Vineyard Soils: Biology

Grapes October 13, 2015 Print Friendly and PDF

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Mark Chien, Penn State University

The soil food web is relatively new to the viticulture lexicon. It refers to the great diversity of biological life that exists in the soil medium. This myriad of organisms is often present in astonishing numbers and range in size from the tiniest single-celled bacteria to small vertebrates and everything in between such as algae, fungi, protozoa, arthropods, nematodes, earthworms, insects, and more. Each of these organisms has its own important function in the web and all are food for each other. Actinomycetes help to decompose organic matter. Fungi and bacteria create compounds that help to bind soil particles. Nematodes are involved in nutrient cycling. Soil arthropods help to shred dead plant materials, greatly enhancing decomposition. Earthworms mix and aggregate soil particles and stimulate microbial activity.

Only recently has much been done to develop an understanding on how this complex world impacts plant life and how it might influence wine quality. There are laboratories that will analyze soil for types and amounts of key organisms and make recommendations for treatment. Most of the evidence for any benefit from applying food web products is anecdotal. Grape growers should be attentive to this underground world and employ practices that enhance and preserve the food web. Reducing chemical inputs, aerating soils, reducing soil compaction, improving soil drainage, and adding compost when needed are all practices that can contribute to the sustainability of the subterranean life. Some of the organisms that live in the soil, such as pathogenic nematodes (vectors for grape viruses), grape phylloxera, grape root borer and various bacteria and fungi, may be harmful to vines. These should all be evaluated and treated before planting.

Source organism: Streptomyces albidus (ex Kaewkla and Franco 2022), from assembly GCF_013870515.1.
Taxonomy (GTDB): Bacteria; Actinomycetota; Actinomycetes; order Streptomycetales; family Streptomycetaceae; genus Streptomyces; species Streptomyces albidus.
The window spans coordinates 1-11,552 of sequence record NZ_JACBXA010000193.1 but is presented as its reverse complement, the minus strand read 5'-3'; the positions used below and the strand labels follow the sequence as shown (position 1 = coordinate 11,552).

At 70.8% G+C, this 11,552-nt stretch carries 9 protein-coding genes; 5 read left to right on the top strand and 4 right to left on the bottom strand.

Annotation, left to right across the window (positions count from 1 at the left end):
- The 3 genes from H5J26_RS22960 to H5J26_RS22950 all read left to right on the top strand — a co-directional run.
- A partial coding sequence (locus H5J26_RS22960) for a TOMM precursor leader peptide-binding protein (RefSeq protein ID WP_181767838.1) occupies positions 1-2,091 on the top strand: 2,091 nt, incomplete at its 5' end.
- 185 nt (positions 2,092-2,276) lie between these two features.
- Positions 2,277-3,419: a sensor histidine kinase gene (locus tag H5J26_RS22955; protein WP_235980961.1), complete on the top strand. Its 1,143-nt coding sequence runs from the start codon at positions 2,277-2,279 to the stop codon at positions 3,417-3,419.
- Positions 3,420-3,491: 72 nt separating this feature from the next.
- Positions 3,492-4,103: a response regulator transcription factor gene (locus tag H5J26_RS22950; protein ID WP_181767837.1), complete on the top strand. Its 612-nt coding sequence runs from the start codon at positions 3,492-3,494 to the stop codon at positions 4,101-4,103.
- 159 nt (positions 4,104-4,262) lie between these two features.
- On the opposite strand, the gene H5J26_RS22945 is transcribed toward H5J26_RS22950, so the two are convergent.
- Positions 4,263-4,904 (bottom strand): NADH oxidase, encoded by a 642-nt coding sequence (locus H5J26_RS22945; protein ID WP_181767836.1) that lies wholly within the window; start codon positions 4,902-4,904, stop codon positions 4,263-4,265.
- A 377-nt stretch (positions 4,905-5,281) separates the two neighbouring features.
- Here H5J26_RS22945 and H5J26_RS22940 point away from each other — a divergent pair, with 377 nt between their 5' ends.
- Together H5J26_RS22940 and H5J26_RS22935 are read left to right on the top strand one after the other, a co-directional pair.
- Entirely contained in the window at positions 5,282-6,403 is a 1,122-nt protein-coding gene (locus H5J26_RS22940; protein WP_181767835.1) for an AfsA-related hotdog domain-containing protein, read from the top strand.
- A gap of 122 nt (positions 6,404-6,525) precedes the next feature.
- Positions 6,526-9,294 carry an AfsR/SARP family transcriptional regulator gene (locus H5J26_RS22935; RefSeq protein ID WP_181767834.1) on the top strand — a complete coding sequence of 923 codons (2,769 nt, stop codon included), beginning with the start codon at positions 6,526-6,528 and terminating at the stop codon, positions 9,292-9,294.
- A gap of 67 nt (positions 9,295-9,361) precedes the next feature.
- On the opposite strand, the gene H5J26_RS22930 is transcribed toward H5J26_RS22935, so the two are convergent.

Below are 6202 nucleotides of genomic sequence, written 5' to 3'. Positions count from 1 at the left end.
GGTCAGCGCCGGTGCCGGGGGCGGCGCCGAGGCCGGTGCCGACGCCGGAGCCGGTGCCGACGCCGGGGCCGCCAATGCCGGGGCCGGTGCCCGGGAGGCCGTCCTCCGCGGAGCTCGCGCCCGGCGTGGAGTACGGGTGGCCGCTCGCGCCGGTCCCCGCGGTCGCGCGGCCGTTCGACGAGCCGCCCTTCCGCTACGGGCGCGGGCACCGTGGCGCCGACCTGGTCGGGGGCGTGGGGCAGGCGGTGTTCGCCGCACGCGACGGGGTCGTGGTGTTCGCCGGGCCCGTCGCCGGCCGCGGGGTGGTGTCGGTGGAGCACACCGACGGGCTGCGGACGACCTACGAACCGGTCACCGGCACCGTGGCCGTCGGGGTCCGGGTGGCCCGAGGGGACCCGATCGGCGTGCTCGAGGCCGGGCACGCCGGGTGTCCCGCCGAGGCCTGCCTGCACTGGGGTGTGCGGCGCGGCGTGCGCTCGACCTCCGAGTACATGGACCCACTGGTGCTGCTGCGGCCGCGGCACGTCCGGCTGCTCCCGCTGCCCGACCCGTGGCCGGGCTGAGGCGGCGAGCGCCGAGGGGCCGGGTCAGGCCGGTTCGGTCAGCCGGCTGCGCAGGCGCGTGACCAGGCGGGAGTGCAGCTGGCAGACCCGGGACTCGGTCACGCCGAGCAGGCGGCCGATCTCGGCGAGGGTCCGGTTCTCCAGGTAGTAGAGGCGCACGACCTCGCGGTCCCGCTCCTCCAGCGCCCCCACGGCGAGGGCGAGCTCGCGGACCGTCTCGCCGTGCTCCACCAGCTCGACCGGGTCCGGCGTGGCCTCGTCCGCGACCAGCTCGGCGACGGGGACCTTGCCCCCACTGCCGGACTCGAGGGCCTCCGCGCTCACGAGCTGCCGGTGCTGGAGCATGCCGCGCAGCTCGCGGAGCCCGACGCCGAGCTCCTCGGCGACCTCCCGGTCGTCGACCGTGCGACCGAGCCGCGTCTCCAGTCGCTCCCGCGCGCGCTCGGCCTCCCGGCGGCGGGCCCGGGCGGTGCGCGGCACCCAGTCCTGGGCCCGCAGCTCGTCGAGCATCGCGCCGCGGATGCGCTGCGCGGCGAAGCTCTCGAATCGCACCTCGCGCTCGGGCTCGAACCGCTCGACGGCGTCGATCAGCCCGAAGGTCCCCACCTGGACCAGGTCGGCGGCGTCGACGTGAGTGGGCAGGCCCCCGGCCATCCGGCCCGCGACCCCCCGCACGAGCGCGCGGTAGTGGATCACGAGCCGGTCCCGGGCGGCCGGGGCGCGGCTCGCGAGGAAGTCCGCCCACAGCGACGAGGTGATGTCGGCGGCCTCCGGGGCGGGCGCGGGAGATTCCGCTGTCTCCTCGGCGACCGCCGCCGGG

Recommended Resources

Vineyard Site Selection

Soil Quality in Vineyards

Vineyard Soils: Nutrients

Vineyard Soils: Texture and Structure

Terroir

Where to Plant a Vineyard: Climate

Reveiwed by Eric Stafne, Mississippi State University
and Bruce Bordelon, Purdue University

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This work is supported by the USDA National Institute of Food and Agriculture, New Technologies for Ag Extension project.